Often times mothers feel guilt when their children have to receive formula milk. Some mothers feel like they have failed. Others feel actual terror at introducing a chemical sustenance to their already weakened child, and mothers who have read the statistics and know the potential dangers carry that as an added stress at a time when they are already vulnerable, so to them, having donor milk available, is invaluable. Each of these mothers has mentioned gratitude, and how very grateful they are to their donors.

Those who have had milk donated by friends have also spoken of how the bond with those friends has grown, which is beautiful in and of itself.

These are only four stories of donor milk recipients, but one thing that is very clear to me is that positive support and reinforcement has made these mama’s feel happy and confident in their decisions. Sometimes they’ve had to find medical support for it, and other times it’s been accepted without too many questions, but having supportive networks around them has made all the difference to them, and to their babies.

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For more from Keep Britain Breastfeeding read these blog posts:

Where Roots Fourish 
Milk Machine Mum  
The Great British Family 

and support these businesse

Life, Love and Living with Boys
Life Happens So Smile 
Let’s Walk Together For A While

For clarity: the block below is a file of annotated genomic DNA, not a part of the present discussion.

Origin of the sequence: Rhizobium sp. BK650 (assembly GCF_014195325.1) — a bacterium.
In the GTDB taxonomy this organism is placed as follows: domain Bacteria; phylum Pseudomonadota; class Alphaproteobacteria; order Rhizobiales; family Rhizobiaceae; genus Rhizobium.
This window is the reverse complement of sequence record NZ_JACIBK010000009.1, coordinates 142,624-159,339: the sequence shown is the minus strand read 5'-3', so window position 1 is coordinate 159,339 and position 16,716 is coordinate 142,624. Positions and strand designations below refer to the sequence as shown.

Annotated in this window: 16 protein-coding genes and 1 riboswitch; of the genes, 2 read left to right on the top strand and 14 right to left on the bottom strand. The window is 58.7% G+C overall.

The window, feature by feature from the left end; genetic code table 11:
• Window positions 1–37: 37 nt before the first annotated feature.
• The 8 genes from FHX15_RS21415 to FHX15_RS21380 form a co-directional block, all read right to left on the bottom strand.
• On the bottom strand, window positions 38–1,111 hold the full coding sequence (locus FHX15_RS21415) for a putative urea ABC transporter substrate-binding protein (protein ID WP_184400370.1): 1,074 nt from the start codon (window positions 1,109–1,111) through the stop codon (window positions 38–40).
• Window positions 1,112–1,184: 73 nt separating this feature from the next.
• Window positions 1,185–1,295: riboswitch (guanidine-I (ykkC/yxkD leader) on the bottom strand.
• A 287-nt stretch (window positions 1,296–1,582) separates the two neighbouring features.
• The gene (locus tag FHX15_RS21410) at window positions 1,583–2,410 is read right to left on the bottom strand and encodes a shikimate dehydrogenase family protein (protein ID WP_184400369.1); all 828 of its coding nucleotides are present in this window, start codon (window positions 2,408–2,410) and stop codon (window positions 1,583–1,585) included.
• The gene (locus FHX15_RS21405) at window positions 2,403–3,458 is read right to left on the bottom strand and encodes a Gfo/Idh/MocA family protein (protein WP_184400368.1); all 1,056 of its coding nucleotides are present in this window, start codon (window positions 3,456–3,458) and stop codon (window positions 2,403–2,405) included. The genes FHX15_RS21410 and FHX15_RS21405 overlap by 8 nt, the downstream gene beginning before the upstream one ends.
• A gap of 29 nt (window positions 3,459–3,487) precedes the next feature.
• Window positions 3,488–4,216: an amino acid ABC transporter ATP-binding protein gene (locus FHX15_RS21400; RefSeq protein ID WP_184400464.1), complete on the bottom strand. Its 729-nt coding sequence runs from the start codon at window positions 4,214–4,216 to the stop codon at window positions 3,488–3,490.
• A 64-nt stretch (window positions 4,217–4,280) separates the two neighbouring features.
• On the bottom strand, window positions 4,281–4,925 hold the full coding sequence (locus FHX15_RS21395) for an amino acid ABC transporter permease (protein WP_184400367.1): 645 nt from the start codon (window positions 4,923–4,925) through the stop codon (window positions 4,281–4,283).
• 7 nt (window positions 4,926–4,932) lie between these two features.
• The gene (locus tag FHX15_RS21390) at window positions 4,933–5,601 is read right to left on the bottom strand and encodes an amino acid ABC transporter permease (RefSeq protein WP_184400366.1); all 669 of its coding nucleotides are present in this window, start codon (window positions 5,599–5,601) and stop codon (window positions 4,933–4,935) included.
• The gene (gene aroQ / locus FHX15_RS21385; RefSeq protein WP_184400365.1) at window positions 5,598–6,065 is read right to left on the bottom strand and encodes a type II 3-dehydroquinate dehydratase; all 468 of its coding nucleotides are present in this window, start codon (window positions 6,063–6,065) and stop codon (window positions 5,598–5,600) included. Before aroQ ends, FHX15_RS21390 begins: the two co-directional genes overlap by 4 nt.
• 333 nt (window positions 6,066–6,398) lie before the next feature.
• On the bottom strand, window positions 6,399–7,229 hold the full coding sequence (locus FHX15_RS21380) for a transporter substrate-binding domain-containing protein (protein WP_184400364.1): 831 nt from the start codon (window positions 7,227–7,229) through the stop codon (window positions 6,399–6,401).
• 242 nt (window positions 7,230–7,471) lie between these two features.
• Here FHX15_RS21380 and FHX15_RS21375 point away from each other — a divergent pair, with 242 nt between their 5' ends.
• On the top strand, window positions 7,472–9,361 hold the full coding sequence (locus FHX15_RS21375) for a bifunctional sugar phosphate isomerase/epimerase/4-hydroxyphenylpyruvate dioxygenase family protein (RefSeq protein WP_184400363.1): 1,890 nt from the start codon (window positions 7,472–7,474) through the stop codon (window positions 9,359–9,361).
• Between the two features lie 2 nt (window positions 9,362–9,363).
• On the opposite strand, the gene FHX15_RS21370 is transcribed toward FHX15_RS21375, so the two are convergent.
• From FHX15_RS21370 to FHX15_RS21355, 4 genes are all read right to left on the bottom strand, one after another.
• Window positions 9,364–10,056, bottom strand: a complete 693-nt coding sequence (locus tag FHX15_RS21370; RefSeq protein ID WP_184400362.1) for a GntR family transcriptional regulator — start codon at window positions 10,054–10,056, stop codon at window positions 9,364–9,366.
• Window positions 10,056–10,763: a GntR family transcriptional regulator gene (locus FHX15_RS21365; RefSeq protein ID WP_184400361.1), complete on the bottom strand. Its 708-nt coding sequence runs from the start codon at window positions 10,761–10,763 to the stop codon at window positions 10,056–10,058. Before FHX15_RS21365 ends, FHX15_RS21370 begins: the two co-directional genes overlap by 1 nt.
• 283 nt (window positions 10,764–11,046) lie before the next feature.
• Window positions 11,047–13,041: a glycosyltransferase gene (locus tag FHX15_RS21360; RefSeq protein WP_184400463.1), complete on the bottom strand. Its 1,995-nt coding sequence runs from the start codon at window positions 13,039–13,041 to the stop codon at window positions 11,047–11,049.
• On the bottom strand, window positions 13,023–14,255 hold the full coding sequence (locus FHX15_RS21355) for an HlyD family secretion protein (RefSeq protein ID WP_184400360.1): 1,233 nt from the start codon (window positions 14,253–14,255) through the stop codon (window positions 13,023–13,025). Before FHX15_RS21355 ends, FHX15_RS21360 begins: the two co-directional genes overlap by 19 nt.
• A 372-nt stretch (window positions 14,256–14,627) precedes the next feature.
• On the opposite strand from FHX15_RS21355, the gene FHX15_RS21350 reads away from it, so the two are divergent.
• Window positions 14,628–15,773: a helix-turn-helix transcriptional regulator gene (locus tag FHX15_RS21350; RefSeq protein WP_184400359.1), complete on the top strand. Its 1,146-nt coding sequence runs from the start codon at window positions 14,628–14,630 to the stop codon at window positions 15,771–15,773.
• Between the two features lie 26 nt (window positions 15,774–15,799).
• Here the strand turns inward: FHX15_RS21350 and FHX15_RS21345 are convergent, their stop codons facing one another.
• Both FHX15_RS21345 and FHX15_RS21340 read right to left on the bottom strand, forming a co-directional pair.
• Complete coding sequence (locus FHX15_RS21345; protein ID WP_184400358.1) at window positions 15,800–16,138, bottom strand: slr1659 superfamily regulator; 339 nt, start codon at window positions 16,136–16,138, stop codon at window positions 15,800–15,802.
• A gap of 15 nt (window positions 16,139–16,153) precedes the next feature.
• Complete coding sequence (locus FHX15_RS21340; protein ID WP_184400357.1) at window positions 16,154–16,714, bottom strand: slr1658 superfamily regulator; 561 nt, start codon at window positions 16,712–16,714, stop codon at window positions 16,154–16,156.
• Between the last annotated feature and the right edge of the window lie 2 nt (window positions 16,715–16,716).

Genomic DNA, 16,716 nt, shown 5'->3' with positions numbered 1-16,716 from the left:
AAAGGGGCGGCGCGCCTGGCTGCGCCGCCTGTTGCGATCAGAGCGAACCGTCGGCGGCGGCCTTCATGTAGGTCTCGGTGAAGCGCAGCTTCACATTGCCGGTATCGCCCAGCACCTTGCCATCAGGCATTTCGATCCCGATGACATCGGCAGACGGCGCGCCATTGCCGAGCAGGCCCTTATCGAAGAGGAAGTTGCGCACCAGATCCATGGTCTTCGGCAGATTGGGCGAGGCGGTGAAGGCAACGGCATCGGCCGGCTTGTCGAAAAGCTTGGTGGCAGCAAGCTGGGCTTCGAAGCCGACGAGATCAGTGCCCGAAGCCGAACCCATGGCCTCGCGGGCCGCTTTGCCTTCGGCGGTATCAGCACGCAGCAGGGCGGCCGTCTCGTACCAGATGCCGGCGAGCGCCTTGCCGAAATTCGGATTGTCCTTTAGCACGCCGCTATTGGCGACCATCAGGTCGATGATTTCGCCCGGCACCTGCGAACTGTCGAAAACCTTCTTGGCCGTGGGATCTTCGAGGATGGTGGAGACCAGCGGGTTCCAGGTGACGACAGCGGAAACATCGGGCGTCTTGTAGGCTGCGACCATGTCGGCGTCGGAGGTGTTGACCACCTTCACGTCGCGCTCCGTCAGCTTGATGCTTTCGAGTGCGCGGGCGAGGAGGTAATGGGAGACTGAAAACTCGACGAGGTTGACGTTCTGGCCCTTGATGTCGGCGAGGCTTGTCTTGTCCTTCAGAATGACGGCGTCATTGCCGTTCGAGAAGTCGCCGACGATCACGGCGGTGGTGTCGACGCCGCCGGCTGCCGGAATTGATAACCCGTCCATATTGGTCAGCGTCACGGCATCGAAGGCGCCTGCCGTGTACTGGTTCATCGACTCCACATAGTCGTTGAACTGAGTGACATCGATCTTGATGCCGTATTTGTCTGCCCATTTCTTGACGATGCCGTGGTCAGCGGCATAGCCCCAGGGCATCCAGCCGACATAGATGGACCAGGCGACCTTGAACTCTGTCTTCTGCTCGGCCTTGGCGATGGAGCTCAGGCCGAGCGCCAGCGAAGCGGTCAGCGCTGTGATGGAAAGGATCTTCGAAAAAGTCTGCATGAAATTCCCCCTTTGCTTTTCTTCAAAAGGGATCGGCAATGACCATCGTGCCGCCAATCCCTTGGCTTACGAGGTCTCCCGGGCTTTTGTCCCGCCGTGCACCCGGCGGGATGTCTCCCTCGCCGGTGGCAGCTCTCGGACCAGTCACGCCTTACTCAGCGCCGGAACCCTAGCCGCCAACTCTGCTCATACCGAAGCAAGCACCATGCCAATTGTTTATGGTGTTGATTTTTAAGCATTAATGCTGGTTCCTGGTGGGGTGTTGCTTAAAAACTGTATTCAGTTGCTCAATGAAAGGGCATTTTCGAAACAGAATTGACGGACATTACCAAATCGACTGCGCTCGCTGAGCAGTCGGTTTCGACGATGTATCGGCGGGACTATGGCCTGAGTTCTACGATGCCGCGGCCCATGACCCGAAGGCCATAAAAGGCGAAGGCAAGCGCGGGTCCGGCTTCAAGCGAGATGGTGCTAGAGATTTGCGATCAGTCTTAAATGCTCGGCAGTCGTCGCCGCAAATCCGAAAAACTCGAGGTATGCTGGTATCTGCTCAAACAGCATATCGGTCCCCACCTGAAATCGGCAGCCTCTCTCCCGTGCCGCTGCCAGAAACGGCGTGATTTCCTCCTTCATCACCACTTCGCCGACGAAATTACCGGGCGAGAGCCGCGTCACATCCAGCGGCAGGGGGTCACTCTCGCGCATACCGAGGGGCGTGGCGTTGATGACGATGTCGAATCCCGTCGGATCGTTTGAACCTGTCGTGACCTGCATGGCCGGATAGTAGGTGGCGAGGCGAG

Keep Up With The Jones Family 
Circus Queen 

and don’t forget to visit this post to enter to win:

  • Breastmilk Keepsake
  • £15 Boobie Milk Voucher
  • Breastfeeding Pillow from Theraline
  • Breastpads from Theraline
  • Adjustable Drop Cup Feeding Bras  from Cantaloop
  • Baby-Proof Jewellery and Teething Necklace from Mama Jewels
  • Electric breastpump and accessories
  • Maternity Raspberry or Black Feeding Tops from Melba London
  • And over £1000 in prizes from Keep Britain Breastfeeding

Tips On Expressing Breast Milk

This post is a repost from 21 June 2011. I had just returned from six months in South Africa, where I had pumped for a hospital who used the milk for AIDS babies. Please read yesterday’s post: The Benefits of Donated Breast Milk. @smiffysmrs on Twitter told me that she’d been donating breastmilk for almost seven months. When I asked her what her partner thought about her donating breastmilk, she responded:  {he} thinks its awesome that Bella and I are helping premature babies get a great start.  I loved how she included her daughter in the act of donating. It’s not just something she does, with her body, but it’s a team effort from herself and her nurseling. I just love that! Here’s the post I wrote after 20 months of breastfeeding: